According to the recommendation, the assignor financial service provider had to transfer the amount charged between the dates of the termination and the assignment of the loan contract to the petitioner's account held with the assignee financial service provider, and in view of this, the assignee financial service provider had to reduce the amount of debt in respect of the date of assignment and had to calculate the registered amount of the debt accordingly.

RECOMMENDATION: integrated Casco

In relation to a CHF-denominated loan contract, the insurance premium of the integrated CASCO was paid by the petitioner in the due instalments as part of the interest. In view of the infringement, the financial service provider had a settlement obligation to determine the exchange rate difference charged in respect of the premium. The petitioner complained of the amount of the reimbursement calculated by the financial service provider, as according to the previously sent statement on the exchange rate difference calculated and charged on the fixed amount insurance premium, the interest amount to be refunded was higher, hence he asked for the payment of that. The financial service provider took the position that it calculated the amount to be refunded correctly, with special regard to the fact that its settlement obligation was due from the amendment of Section 210 (5a) of the Credit Institutions Act (29 September 2011), and it used the formula and rate recommended by the Supervisory Authority. The acting panel made a recommendation to the financial service provider to pay the higher amount, i.e. the one shown in the statement, to the petitioner. In the recommendation it explained that the service provider calculated, using its own method, a higher amount to be refunded and it informed the petitioner thereof, whereas the application of the recommended formula was less favourable for the consumer. In order to ensure the enforcement of consumer protection considerations, it is recommended to apply the higher amount, as there is no statutory requirement that prohibits service providers to depart in individual cases unilaterally to the benefit of consumers.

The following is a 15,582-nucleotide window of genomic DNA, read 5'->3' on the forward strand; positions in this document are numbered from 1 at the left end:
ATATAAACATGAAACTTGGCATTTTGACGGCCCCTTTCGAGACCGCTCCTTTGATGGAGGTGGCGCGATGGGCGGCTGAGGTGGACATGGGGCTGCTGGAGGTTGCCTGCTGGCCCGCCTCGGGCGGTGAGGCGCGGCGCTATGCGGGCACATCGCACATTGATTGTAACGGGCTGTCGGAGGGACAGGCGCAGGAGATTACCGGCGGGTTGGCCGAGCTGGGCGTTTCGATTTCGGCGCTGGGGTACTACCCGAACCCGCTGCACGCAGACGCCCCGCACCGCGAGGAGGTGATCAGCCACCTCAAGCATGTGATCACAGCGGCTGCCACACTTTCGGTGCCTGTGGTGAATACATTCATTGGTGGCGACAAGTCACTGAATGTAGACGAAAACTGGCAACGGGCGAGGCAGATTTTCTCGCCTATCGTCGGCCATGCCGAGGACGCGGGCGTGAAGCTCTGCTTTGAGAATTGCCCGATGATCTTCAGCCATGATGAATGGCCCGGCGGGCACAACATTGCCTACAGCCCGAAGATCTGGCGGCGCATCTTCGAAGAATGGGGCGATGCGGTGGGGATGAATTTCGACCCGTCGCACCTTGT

RESOLUTION TO TERMINATE: foreign bank charge of foreign currency transfer order

The petitioner claimed that the financial service provider failed to confirm the cost charged by the foreign bank during the execution of a foreign currency transfer order, which was debited to his bank account. The petitioner asked for documentary confirmation of the costs incurred in connection with the transfer order or the crediting thereof to his bank account.